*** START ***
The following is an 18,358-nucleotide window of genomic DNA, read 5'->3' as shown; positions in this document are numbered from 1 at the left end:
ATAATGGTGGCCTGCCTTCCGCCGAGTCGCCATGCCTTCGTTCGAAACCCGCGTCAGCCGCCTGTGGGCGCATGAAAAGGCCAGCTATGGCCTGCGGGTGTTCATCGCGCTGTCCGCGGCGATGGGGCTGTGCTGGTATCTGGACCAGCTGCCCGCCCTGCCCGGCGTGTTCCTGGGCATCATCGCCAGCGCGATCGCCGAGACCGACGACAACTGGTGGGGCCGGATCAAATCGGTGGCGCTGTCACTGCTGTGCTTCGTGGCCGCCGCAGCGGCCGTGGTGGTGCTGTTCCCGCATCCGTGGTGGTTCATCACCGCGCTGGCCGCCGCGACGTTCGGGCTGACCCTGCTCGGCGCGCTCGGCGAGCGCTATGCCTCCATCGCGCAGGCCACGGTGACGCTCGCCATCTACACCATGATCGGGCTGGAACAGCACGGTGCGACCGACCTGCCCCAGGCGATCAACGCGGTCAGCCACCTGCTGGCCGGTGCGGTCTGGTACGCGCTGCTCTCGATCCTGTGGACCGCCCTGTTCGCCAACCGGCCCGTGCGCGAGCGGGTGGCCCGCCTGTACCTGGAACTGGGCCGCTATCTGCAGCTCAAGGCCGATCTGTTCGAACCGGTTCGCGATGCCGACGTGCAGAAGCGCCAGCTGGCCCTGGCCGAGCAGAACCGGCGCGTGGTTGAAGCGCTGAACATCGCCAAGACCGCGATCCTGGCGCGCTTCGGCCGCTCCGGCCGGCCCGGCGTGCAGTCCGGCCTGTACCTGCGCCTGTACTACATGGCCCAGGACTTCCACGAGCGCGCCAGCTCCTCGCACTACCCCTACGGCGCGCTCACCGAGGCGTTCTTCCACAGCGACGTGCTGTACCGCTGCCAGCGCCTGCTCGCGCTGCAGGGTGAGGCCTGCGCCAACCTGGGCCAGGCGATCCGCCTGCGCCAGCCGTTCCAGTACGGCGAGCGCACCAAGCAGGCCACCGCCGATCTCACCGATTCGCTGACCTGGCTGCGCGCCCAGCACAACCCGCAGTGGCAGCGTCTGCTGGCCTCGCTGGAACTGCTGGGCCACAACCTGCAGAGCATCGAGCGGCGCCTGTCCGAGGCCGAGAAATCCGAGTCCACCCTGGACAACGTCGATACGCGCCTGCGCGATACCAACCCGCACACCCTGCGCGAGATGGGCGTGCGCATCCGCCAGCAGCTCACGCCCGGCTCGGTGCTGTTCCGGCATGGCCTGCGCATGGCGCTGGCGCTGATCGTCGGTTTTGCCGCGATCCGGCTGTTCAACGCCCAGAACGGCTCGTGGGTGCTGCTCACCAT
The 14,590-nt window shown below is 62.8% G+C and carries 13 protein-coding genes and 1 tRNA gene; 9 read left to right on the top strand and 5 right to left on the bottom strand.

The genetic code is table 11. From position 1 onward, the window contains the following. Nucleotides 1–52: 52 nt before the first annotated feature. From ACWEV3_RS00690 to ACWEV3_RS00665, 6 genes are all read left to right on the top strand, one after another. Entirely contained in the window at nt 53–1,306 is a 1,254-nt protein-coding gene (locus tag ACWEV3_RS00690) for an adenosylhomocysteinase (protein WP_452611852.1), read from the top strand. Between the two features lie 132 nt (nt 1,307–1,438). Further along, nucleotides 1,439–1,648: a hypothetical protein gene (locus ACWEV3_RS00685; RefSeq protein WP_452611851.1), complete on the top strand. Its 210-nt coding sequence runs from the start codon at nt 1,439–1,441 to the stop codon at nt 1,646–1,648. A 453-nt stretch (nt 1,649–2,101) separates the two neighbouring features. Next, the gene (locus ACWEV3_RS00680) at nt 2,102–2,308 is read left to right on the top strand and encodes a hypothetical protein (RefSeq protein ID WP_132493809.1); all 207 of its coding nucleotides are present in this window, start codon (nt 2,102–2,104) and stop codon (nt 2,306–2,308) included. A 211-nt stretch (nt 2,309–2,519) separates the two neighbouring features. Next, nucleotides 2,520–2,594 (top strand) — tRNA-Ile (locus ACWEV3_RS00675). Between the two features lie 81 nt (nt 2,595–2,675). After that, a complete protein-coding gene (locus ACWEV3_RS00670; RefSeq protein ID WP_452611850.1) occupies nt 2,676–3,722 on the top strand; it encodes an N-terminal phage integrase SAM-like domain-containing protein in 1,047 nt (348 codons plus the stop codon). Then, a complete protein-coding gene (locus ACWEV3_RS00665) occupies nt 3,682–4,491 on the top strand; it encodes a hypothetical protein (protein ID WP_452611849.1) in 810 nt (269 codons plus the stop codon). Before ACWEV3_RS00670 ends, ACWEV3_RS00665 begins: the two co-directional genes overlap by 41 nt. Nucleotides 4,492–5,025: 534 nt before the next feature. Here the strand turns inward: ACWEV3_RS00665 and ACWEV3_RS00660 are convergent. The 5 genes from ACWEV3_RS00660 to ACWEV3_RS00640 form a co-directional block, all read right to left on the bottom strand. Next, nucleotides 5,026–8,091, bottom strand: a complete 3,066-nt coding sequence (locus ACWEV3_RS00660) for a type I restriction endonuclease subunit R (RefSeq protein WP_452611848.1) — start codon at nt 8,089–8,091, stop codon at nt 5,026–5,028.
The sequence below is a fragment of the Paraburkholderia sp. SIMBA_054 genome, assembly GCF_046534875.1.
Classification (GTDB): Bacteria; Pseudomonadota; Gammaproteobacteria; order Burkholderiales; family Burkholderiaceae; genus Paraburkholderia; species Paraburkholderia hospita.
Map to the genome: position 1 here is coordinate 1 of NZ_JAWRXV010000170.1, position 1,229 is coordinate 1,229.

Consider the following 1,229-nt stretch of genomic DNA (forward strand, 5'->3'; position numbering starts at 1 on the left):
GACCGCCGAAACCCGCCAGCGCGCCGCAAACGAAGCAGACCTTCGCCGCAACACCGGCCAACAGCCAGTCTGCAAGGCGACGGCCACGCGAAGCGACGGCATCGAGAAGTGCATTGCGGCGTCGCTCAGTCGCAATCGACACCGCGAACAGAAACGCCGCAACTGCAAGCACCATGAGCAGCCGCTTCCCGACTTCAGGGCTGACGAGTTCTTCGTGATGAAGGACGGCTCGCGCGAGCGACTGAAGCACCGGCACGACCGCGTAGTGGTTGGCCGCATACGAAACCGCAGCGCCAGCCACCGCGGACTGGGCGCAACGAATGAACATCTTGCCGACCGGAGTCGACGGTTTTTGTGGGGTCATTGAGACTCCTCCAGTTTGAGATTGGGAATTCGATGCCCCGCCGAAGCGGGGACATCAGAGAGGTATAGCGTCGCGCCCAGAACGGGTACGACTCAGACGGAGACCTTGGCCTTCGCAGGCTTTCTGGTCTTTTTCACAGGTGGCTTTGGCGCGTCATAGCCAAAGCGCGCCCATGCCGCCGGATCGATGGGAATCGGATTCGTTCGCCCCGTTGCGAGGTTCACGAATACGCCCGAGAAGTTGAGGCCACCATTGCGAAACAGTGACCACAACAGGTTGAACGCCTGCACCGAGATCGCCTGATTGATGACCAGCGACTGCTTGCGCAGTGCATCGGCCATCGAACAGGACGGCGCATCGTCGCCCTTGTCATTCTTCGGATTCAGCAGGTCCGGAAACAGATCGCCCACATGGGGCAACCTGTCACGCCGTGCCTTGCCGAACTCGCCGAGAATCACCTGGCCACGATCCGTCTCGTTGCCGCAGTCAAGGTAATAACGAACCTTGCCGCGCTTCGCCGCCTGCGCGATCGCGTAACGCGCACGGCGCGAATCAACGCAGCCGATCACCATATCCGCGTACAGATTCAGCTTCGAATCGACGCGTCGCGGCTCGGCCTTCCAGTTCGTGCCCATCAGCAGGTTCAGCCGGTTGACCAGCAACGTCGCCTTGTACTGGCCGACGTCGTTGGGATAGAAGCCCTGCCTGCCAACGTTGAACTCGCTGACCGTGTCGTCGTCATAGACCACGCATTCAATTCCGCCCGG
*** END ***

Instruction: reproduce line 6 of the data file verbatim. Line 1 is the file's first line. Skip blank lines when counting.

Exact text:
Classification (GTDB): Bacteria; Pseudomonadota; Gammaproteobacteria; order Burkholderiales; family Burkholderiaceae; genus Paraburkholderia; species Paraburkholderia hospita.